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How To Be Successful In Language Courses

Lexi shares her best tips for navigating language classes at Carleton.

Lexi shares her best tips for navigating language classes at Carleton.

Here at Carleton, every student must study a foreign language in order to complete their Global Citizenship requirement. Some students can test out of the requirement. Most students will begin their Language Requirement first-year fall in a 101 class.

With 10 languages to choose from, you’re sure to find a language that interests you. That is Arabic, Chinese, French, German, Greek, Hebrew, Japanese, Latin, Russian, and Spanish!

“Learning how to learn” boils down to learning how to study to retain information. In my first-year fall, I was not very good at this. I didn’t have the skillset needed to study my language of choice, Russian.

Thankfully, Carleton’s support network pulled through to help me. Not only did I start learning Russian better, I started doing better in all my classes. I’d like to share some of the advice that was given to me to help you learn your language. This advice might even help you in other courses!

Accept help BEFORE you need it.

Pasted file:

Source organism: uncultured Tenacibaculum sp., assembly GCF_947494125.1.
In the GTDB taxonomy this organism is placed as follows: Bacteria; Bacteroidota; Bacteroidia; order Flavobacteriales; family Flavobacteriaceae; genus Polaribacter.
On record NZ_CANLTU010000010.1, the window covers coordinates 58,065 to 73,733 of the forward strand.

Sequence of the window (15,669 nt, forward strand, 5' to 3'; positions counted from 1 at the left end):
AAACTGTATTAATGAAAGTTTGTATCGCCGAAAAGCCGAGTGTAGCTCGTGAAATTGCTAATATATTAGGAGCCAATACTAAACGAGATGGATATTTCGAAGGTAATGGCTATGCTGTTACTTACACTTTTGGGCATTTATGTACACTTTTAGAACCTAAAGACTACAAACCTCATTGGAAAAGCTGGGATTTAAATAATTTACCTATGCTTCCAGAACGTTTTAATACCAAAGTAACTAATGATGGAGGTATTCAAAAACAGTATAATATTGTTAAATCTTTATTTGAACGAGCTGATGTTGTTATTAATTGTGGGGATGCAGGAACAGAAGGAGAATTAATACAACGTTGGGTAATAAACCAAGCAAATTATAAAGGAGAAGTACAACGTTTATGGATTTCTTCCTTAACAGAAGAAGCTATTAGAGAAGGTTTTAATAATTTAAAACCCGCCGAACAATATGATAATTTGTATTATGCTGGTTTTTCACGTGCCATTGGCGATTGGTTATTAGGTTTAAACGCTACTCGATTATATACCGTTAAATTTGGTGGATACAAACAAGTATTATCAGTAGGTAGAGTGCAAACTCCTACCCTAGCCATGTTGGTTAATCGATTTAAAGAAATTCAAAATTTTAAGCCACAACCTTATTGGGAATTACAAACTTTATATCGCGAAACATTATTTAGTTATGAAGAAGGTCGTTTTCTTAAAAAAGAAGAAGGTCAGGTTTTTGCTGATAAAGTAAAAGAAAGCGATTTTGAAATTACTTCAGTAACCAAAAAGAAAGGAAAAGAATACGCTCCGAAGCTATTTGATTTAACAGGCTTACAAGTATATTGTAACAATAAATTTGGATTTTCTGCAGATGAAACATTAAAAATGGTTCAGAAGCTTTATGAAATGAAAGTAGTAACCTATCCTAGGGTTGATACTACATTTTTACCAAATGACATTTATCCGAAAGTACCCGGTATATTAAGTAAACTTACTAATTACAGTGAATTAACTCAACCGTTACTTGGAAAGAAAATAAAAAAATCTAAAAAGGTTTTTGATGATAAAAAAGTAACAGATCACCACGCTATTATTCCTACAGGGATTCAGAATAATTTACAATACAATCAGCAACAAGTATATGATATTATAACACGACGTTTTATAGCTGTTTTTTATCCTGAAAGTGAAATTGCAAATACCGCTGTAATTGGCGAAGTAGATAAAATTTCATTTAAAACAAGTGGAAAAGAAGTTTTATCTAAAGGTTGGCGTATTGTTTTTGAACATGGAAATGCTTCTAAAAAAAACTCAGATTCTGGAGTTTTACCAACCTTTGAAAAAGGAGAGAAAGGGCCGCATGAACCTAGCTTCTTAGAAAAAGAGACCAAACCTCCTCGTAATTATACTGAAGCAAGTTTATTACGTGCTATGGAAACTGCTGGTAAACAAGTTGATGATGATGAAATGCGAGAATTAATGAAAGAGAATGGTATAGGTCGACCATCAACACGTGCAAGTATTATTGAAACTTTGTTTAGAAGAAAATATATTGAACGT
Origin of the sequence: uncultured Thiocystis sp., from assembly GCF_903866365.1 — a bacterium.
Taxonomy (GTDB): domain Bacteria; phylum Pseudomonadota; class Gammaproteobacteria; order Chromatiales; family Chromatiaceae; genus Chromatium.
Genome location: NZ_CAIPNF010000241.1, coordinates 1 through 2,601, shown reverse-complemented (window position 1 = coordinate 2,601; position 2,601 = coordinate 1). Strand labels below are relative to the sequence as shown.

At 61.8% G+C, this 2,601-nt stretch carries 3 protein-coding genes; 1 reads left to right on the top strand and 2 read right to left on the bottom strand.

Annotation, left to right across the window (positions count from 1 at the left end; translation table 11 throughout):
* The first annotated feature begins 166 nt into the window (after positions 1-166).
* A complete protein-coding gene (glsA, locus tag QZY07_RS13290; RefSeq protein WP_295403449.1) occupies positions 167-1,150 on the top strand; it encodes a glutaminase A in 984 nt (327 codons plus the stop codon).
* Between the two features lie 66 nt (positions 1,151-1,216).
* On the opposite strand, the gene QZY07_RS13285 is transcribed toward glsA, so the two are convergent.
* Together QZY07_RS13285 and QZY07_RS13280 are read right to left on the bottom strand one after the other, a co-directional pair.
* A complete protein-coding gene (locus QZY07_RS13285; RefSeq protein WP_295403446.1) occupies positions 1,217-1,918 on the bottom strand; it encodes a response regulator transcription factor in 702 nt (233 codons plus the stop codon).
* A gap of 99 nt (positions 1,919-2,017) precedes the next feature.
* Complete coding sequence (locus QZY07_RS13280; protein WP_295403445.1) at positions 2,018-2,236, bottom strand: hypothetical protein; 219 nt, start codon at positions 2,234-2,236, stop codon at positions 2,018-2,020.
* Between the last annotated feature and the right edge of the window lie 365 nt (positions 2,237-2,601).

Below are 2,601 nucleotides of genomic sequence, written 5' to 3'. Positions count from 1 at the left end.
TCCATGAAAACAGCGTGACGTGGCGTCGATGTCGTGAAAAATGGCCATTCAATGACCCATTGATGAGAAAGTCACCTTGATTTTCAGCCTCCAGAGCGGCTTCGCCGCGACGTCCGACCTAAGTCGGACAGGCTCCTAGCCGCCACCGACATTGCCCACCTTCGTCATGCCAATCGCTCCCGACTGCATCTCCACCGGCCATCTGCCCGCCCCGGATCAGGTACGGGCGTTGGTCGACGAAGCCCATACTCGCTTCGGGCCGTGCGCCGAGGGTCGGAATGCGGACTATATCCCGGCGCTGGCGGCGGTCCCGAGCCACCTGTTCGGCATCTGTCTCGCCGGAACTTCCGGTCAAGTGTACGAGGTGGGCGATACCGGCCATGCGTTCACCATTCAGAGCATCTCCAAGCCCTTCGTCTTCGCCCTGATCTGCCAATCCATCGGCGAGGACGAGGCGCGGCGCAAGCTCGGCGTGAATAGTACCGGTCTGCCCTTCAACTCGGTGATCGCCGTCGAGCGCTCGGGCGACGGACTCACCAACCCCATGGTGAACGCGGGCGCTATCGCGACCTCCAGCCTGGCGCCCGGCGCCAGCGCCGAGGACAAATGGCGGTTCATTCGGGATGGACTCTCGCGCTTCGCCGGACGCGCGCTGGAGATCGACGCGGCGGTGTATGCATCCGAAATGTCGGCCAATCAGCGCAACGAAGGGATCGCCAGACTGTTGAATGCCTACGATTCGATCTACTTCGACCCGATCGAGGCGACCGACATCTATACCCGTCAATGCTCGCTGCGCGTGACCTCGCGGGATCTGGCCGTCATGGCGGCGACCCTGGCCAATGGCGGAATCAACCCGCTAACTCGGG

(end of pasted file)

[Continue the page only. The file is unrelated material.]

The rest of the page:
Whaaaaat? How can you accept help before you need it? You see, Carleton has a lot of resources for language learning. For many languages offered– including Arabic, Spanish, German, French, and Russian– Carleton hires a native speaker. Called Language Associates, their job is to help you learn your language.

Many Language Associates offer tutoring hours weekly, or by appointment. They even host events where you can practice speaking the language with other Carls. The Russian Language Associate, Darina Kozhakhmetova, hosts “Russian Table” every Tuesday and Thursday. My classmates, upperclassmen, and native speakers come to Shearer Room and speak as much Russian as we can.

Student sit at a table and smile
This table has native speakers, current students, and even some students learning Russian on their own!
It may seem intimidating to be surrounded by people who definitely know more of a language than you. But, in true Carl fashion, everyone is super supportive. I remember the first time that I came to Russian Table, I was so nervous about speaking up, but Darina prompted me to ask what everyone’s name was (which was one of the only things I knew how to do at that point!).
The point of accepting help before you need it is to prevent you from falling too far behind. Language learning is like building a tower. Your foundations must be solid before you build more. Going to office hours during the first week of classes is one way to get help before you need it.

Find what vocabulary learning method works best for you.